The new batch of dogs looking for forever homes is in addition to the 60 dogs retrieved by The Sato Project earlier this month. According to the local animal rescue group, Puerto Rico was home to about 500,000 stray dogs before the historic storm made landfall in September. The animals being shuttled from the devastated island and into the U.S. via charter plane are a mix of feral dogs, abandoned dogs, and dogs that were surrendered to local shelters by families unable to care for them post-Maria.

The Sato Project, which worked to tackle Puerto Rico's stray dog problem before the disaster, wrote that in light of the storm they would be "mobilizing to provide supplies and support to our team on the ground in Puerto Rico, and to transport as many dogs as we can to safety in the coming days and weeks."

Aspiring pet owners looking to take in a four-legged survivor will have the best luck at the no-kill shelter Animal Haven in Manhattan's Lower East Side. There, dozens of dogs who made the trip from the U.S. territory are anxiously waiting to meet their new families. And if you don't live in the New York City area, you can check out The Sato Project's list of adoptable pets around the country.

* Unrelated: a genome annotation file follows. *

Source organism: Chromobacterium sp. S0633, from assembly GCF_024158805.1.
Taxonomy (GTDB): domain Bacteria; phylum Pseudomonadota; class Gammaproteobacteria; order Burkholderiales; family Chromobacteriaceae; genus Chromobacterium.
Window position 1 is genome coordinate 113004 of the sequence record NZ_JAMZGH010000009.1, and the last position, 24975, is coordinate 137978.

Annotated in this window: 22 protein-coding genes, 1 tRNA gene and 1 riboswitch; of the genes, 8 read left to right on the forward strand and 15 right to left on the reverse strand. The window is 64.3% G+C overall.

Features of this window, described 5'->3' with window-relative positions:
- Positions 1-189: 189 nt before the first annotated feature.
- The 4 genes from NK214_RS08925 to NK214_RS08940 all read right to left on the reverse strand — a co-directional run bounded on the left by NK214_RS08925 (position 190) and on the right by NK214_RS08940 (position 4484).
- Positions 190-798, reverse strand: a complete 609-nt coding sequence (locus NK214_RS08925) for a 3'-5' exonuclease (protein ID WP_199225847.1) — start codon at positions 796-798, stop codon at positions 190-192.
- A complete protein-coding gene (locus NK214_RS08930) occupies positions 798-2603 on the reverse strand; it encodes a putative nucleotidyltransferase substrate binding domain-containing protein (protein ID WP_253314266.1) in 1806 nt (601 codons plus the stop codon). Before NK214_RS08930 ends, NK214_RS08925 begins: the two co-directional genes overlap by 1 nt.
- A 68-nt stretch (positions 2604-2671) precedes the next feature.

Looking for ways to help Puerto Rico that don't involve adding a new member to the family? Here are some organizations doing recovery work on the island and ways you can support them.

[h/t Mashable]

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Big Questions
Why Do Cats Freak Out After Pooping?
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Cats often exhibit some very peculiar behavior, from getting into deadly combat situations with their own tail to pouncing on unsuspecting humans. Among their most curious habits: running from their litter box like a greyhound after moving their bowels. Are they running from their own fecal matter? Has waste elimination prompted a sense of euphoria?